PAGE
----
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My father doesn’t like the word spiritual. He calls it a “whoo whoo” word and thinks it’s often used to mask deep irrationality, pride, and un-Christlikeness. He has a point. The Corinthians described themselves as “spiritual,” and they were a hot mess.
In the long history of the church, people have often appropriated the argot of spirituality as a means of distinguishing themselves from and then demeaning other Christians. First Corinthians 2:14-16, along with 3:1, has provided many with their lexicon of spiritual distinction.
The man without the Spirit does not accept the things that come from the Spirit of God, for they are foolishness to him, and he cannot understand them, because they are spiritually discerned. The spiritual man makes judgments about all things, but he himself is not subject to any man’s judgment:
“For who has known the mind of the Lord
that he may instruct him?”
But we have the mind of Christ (2:14-16).
Brothers, I could not address you as spiritual but as worldly… (3:1).
In these four verses, Paul uses three crucial words: psychikos, pneumatikos, and sarkinois. The NIV translates these terms as “man without the Spirit,” “spiritual man,” and “worldly [people].” The ESV, somewhat more literally, translates them as “natural person,” “spiritual person,” and “people of the flesh.” We’ll refer to them as psychics, pneumatics, and sarkics.
Psychics—in my special use of the word, not the palm-reading, crystal ball-gazing use—are people who have rejected the gospel. Paul makes three statements about them. They (1) don’t accept the gospel because (2) it seems foolish and (3) is therefore incomprehensible to them. This is a perfect description of “the rulers of this age” who “crucified the Lord of glory” (2:8).
Pneumatics are people who, under the influence of the Spirit of God, have believed in the message of the cross of Jesus Christ and are therefore being saved by the power of God. They “know the mind of the Lord” because the Holy Spirit has given them “the mind of Christ.”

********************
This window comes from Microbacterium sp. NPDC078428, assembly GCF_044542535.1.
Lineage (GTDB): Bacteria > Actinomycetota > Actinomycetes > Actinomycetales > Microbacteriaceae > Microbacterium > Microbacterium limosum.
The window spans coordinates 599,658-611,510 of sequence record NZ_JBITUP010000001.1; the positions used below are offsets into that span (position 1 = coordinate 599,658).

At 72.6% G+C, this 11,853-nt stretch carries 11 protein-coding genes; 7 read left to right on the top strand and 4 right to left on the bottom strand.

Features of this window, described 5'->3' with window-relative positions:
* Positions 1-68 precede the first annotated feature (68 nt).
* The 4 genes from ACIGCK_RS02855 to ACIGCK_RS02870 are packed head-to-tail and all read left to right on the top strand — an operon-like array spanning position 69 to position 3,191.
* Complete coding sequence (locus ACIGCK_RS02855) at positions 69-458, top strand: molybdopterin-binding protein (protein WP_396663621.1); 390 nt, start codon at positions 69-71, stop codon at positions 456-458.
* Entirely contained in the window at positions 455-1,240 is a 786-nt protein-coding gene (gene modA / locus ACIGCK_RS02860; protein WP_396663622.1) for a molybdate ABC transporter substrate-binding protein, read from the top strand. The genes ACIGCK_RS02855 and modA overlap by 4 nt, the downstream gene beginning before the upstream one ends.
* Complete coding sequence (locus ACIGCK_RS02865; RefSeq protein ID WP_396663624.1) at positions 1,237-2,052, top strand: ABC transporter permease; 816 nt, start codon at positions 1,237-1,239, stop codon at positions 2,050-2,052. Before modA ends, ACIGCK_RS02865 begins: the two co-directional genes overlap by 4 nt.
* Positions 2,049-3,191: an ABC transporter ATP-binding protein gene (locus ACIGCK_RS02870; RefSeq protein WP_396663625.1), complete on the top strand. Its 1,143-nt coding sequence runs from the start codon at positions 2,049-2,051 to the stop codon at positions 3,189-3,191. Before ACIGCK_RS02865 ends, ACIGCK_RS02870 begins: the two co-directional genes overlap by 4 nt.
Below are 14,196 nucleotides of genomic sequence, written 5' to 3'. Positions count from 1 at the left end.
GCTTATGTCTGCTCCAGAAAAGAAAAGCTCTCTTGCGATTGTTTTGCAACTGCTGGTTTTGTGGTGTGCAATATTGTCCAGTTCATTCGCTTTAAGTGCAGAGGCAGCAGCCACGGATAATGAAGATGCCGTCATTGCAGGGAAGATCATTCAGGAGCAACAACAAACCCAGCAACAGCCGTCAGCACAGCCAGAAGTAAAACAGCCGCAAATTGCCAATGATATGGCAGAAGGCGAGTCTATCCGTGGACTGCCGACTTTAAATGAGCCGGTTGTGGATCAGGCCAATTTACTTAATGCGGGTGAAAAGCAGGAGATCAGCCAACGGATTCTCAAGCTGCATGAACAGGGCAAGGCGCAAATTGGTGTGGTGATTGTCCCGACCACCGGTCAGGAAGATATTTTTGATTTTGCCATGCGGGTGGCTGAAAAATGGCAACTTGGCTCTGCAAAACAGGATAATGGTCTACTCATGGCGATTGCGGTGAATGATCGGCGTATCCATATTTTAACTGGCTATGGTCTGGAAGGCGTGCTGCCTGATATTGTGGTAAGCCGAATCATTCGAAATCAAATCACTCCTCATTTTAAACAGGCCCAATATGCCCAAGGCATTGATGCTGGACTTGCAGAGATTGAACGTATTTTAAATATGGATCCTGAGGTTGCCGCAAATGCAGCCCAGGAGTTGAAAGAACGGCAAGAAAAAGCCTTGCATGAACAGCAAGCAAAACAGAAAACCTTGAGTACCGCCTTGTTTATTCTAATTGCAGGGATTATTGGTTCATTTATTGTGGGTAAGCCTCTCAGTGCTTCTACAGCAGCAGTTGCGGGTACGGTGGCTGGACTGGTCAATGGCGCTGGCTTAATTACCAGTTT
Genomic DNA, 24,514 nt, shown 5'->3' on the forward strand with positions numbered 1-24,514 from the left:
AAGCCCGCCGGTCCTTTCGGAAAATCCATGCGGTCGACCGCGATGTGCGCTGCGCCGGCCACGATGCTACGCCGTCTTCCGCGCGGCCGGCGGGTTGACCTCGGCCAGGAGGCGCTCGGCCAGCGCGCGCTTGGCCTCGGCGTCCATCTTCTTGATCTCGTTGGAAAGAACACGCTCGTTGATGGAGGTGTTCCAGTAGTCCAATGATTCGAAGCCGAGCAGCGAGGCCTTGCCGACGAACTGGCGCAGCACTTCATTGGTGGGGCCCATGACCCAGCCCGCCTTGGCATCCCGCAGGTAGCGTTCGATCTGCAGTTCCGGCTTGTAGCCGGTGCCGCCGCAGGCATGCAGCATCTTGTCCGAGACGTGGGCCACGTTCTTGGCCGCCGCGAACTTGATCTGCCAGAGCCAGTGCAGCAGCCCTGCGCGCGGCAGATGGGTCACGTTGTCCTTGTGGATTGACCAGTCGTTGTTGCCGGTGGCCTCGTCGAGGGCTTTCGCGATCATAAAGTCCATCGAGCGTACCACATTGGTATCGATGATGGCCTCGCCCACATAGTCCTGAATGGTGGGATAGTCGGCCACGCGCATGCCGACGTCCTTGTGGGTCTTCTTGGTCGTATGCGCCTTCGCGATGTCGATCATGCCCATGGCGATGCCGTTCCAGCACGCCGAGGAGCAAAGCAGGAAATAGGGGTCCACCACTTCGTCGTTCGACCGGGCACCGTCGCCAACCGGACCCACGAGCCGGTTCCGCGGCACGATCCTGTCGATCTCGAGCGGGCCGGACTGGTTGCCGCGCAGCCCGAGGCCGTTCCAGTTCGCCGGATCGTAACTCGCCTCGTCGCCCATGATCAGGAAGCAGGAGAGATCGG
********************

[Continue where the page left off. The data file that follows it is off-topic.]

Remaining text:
Sarkics are pneumatics who act like psychics but are too dense to admit that they’ve backslidden.
The Corinthians considered themselves pneumatics. They delighted in spiritual gifts, among other things, and they ran roughshod over one another to exercise those spiritual gifts. Moreover, they combined their so-called spirituality with their so-called wisdom and downplayed the centrality of the cross of Christ, which was embarrassing to them. I’m not sure whether the distinction between pneumatics, psychics, and sarkics is Paul’s or the Corinthians, but I’m quite sure that the distinction accurately captured the Corinthian mood. They rated themselves better than others.
That’s why Paul’s words must’ve shocked them completely. They weren’t spiritual. They weren’t even soulish, which is an excessively literal translation of psychikos. (In Greek, psyche is the word for “soul.”) They were fleshly (sarkinois)—the farthest thing from spiritual as could be imagined.
True pneumatics live at the foot of the cross, accepting the salvation it offers and living the life it models.